7 Toronto Maple Leafs Fans 

via tsn.ca

The Gilmour high stick wasn’t the end of Gretzky ‘s work against the Leafs. In game 7 of that series, the Great Gretzky was at it again and ruined the Toronto Maple Leafs’ hopes of reaching the Stanley Cup (it would have been a Montreal/Toronto Final that year if the Leafs had won). In what Gretzky would refer to as one of the “greatest” games he’s ever played, he netted a hat trick and assisted on another. The Kings won 5-4 and Leafs fans have been bitter ever since.

6 Slava Bykov 

As the Cold War was nearing its end, the 1987 Canada Cup had Mario Lemieux playing on a line with Wayne Gretzky and the finish couldn’t have been scripted any better. With the game tied 5-5, the Canadians broke into the Soviet end and Gretzky made a back pass to Lemieux who then went top shelf giving Canada the win – it is considered one of the most important goals in Canadian hockey history and one we’ve all seen many times over. Does anyone remember the third skater on that line? It was Dale Hawerchuck of the Winnipeg Jets who, if you look at the play from behind, set a nice hook in on Slava Bykov (who was wearing #27 for the Russians) and lifted him clean off his feet. Bykov was on the back check and could have either made it to Lemieux or even Larry Murphy who was heading toward the net when he was taken down. That play, for the Soviets, is like the Gilmour high stick for Leafs fans. No doubt Slava doesn’t like Gretzky, or Lemiex, and certainly not Hawerchuck.

5 Luc Robitaille 

via kings.nhl.com

Before Gretzky’s arrival in Los Angeles, Luc Robitaille was their star and had already posted 111 points in 1987-88. After Gretzky’s arrival, and later the addition of Kurri, things were going very well for Robitaille. Then, in 1994 the Kings made a trade for Rick Tocchet and Lucky Luc was gone. For Robitaille, who was drafted by and had only played for the LA Kings, it seemed like an underhanded move by the organization – a move that, at the time, Robitaille felt Gretzky had a hand in. Years later, and “a lot of water under the bridge” as Robitaille says, he and Gretzky did team up again in 1996-97 with the Rangers for one season.

4 Phoenix Coyotes Players 

via hockeygods.com

The one thing Gretzky wasn’t “great” at in the NHL was coaching. In his four years as head coach of the Phoenix Coyotes, Gretzky failed to make the playoffs once and his overall record sits well below .500. Gretzky’s failure behind the bench is two-fold. Firstly, he just couldn’t coach. He had absolutely no experience other than the fact that he could play the game better than anyone else. Secondly, the roster wasn’t all that good either and there were always budgetary concerns when putting their squad together. In sum, as a coach Gretzky obviously saw the game in a way that his players couldn’t possibly expect to and he could therefore never maximize his player’s abilities.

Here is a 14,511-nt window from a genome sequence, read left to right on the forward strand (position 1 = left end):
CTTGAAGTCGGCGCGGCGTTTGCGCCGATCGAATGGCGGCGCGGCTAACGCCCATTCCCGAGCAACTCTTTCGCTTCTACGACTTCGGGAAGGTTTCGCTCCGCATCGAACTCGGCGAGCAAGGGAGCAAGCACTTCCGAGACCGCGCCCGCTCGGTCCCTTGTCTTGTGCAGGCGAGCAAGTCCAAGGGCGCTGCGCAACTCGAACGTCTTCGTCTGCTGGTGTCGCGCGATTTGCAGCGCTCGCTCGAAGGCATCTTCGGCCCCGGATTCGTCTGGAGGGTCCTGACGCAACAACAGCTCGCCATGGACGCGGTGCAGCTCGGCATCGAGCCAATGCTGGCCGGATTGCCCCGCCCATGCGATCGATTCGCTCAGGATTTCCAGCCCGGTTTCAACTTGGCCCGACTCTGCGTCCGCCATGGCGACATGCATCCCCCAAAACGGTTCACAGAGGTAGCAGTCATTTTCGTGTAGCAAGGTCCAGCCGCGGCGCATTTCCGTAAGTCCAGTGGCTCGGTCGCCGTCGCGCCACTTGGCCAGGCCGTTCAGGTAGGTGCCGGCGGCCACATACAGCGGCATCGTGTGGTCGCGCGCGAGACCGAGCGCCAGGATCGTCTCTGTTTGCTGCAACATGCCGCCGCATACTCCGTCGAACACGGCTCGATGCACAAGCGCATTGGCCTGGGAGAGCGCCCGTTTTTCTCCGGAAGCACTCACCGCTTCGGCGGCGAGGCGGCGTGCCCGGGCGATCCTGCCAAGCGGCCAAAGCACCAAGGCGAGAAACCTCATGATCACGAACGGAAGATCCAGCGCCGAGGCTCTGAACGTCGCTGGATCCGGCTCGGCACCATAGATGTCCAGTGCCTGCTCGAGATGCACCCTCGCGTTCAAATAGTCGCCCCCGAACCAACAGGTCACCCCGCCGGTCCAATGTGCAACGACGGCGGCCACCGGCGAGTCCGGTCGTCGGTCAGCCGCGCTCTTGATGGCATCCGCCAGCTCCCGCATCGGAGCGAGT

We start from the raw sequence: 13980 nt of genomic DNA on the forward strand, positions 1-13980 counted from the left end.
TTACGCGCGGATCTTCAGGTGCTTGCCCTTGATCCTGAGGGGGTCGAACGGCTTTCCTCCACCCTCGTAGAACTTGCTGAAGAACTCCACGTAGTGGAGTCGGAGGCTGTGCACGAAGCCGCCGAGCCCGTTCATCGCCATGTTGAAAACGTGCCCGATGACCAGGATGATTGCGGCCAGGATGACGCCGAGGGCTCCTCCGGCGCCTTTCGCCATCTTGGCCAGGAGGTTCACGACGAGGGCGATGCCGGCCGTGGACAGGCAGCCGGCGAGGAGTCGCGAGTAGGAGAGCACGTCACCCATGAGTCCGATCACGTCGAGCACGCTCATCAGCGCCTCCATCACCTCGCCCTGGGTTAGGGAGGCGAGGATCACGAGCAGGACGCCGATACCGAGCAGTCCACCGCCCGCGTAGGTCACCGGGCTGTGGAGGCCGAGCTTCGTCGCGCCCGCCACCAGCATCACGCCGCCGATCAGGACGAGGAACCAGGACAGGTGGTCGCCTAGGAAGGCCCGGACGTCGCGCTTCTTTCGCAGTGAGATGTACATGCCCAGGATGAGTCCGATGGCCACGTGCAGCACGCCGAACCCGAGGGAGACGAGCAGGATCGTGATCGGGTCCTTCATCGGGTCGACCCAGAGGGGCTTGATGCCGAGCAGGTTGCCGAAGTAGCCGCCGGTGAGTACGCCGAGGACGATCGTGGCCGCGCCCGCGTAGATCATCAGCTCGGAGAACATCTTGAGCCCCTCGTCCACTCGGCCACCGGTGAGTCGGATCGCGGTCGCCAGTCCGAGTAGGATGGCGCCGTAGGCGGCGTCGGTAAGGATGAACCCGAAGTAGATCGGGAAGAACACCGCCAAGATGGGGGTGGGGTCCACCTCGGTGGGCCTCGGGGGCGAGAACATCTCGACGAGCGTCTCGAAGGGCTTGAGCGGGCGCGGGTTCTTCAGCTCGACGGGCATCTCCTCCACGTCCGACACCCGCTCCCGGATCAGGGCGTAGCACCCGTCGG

3 Mark Crawford 

via totalprosports.com

Nagano Olympics 1998 and the Canadian team goes into a shootout with the Czech Republic in the Semi Final. The coach of that team, the first year that NHLers competed in the Olympics, was Mark Crawford. Each team selected five shooters, Crawford’s list was: Theoren Fleury, Raymond Bourque, Joe Nieuwendyk, Eric Lindros, and Brendan Shanahan. No Gretzky, the greatest goal scorer to ever play hockey. In short, the Canadians couldn’t put one by Dominik Hasek in the shootout and the expected Olympic Gold Medal would have to wait until 2002. Bobby Clarke had chosen Lindros as captain that year and Crawford left Gretzky off the shootout list; little wonder things ended the way they did.

2 The Hockey Writers 

via twitter.com

In a recent Hockey Writers article, they have Wayne Gretzky riding shotgun with Marty McFly in his tricked out DeLorean and arriving to play in today’s NHL. Why do this you may ask? To make the argument that if we were to go “back to the future,” Wayne Gretzky and Sydney Crosby would basically put up the same numbers. The article begins with “I can hear the rage in the comments already,” as if fully anticipating backlash for its nonsensical claims. When the numbers are actually crunched, the article has Crosby at 0.48 GPG and 1.36 PPG and Gretzky (adjusted) at 0.49 GPG and 1.56 PPG. Completely forgotten is the fact that the Great One also played 20 years in the NHL, Crosby is only halfway there and only scored 28 goals last year – The Kid needs to do much better than that to even warrant the comparison at all

1 Don Cherry 

via cbc.ca

Dear Mr. Cherry:

Bobby Orr was the second best hockey player of all time – Wayne Gretzky was better.   Speaking strictly from a numbers standpoint alone, Orr just doesn’t measure up categorically. This, incidentally, shouldn’t take away from Orr as a one of the greatest players of all time. He literally did it all from the blueline: led the league in scoring (which will never happen again), a multiple Norris, Hart, Art Ross, and Conn Smythe winner, and two Stanley Cups. Number 4 was truly amazing, just not better than Number 99.